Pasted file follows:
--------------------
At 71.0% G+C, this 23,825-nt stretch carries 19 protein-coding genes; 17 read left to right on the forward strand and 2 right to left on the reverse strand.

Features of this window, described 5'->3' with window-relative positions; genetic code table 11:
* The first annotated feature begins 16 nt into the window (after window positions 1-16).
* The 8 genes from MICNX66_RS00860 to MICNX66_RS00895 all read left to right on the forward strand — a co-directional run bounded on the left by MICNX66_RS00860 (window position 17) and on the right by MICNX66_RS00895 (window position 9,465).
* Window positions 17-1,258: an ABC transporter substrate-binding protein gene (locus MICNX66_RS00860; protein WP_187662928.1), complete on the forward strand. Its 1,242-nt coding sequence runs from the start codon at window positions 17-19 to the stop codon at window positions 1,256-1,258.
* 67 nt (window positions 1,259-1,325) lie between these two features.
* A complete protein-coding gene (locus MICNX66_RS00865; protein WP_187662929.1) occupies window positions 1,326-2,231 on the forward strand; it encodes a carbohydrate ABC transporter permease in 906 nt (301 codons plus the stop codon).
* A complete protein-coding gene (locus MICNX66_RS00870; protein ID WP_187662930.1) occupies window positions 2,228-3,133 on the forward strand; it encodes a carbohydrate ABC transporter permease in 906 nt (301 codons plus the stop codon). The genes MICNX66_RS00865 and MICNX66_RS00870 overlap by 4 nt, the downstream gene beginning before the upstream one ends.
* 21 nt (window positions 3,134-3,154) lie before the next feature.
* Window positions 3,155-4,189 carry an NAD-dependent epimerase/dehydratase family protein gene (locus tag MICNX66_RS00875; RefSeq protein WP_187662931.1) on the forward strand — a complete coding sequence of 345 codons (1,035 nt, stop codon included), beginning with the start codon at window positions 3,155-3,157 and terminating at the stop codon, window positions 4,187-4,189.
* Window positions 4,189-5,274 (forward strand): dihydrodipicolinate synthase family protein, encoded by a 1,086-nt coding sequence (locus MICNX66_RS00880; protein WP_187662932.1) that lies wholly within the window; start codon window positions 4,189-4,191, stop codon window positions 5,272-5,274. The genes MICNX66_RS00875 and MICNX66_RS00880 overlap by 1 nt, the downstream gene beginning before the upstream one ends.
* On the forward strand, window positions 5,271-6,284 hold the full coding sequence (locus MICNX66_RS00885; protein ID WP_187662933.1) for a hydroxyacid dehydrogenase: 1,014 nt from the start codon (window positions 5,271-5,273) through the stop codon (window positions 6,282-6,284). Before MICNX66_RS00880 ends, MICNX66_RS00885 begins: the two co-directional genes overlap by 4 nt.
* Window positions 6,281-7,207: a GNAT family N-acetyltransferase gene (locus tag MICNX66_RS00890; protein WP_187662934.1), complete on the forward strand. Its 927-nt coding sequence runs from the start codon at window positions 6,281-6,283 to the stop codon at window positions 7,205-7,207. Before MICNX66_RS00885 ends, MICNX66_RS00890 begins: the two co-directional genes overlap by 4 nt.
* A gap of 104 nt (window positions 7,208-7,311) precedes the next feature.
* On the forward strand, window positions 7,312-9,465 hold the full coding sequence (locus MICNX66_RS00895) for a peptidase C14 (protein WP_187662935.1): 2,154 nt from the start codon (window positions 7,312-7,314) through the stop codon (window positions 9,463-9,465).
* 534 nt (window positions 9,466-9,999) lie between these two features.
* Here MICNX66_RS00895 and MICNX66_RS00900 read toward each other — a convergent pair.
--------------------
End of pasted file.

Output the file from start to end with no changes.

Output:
At 71.0% G+C, this 23,825-nt stretch carries 19 protein-coding genes; 17 read left to right on the forward strand and 2 right to left on the reverse strand.

Features of this window, described 5'->3' with window-relative positions; genetic code table 11:
* The first annotated feature begins 16 nt into the window (after window positions 1-16).
* The 8 genes from MICNX66_RS00860 to MICNX66_RS00895 all read left to right on the forward strand — a co-directional run bounded on the left by MICNX66_RS00860 (window position 17) and on the right by MICNX66_RS00895 (window position 9,465).
* Window positions 17-1,258: an ABC transporter substrate-binding protein gene (locus MICNX66_RS00860; protein WP_187662928.1), complete on the forward strand. Its 1,242-nt coding sequence runs from the start codon at window positions 17-19 to the stop codon at window positions 1,256-1,258.
* 67 nt (window positions 1,259-1,325) lie between these two features.
* A complete protein-coding gene (locus MICNX66_RS00865; protein WP_187662929.1) occupies window positions 1,326-2,231 on the forward strand; it encodes a carbohydrate ABC transporter permease in 906 nt (301 codons plus the stop codon).
* A complete protein-coding gene (locus MICNX66_RS00870; protein ID WP_187662930.1) occupies window positions 2,228-3,133 on the forward strand; it encodes a carbohydrate ABC transporter permease in 906 nt (301 codons plus the stop codon). The genes MICNX66_RS00865 and MICNX66_RS00870 overlap by 4 nt, the downstream gene beginning before the upstream one ends.
* 21 nt (window positions 3,134-3,154) lie before the next feature.
* Window positions 3,155-4,189 carry an NAD-dependent epimerase/dehydratase family protein gene (locus tag MICNX66_RS00875; RefSeq protein WP_187662931.1) on the forward strand — a complete coding sequence of 345 codons (1,035 nt, stop codon included), beginning with the start codon at window positions 3,155-3,157 and terminating at the stop codon, window positions 4,187-4,189.
* Window positions 4,189-5,274 (forward strand): dihydrodipicolinate synthase family protein, encoded by a 1,086-nt coding sequence (locus MICNX66_RS00880; protein WP_187662932.1) that lies wholly within the window; start codon window positions 4,189-4,191, stop codon window positions 5,272-5,274. The genes MICNX66_RS00875 and MICNX66_RS00880 overlap by 1 nt, the downstream gene beginning before the upstream one ends.
* On the forward strand, window positions 5,271-6,284 hold the full coding sequence (locus MICNX66_RS00885; protein ID WP_187662933.1) for a hydroxyacid dehydrogenase: 1,014 nt from the start codon (window positions 5,271-5,273) through the stop codon (window positions 6,282-6,284). Before MICNX66_RS00880 ends, MICNX66_RS00885 begins: the two co-directional genes overlap by 4 nt.
* Window positions 6,281-7,207: a GNAT family N-acetyltransferase gene (locus tag MICNX66_RS00890; protein WP_187662934.1), complete on the forward strand. Its 927-nt coding sequence runs from the start codon at window positions 6,281-6,283 to the stop codon at window positions 7,205-7,207. Before MICNX66_RS00885 ends, MICNX66_RS00890 begins: the two co-directional genes overlap by 4 nt.
* A gap of 104 nt (window positions 7,208-7,311) precedes the next feature.
* On the forward strand, window positions 7,312-9,465 hold the full coding sequence (locus MICNX66_RS00895) for a peptidase C14 (protein WP_187662935.1): 2,154 nt from the start codon (window positions 7,312-7,314) through the stop codon (window positions 9,463-9,465).
* 534 nt (window positions 9,466-9,999) lie between these two features.
* Here MICNX66_RS00895 and MICNX66_RS00900 read toward each other — a convergent pair.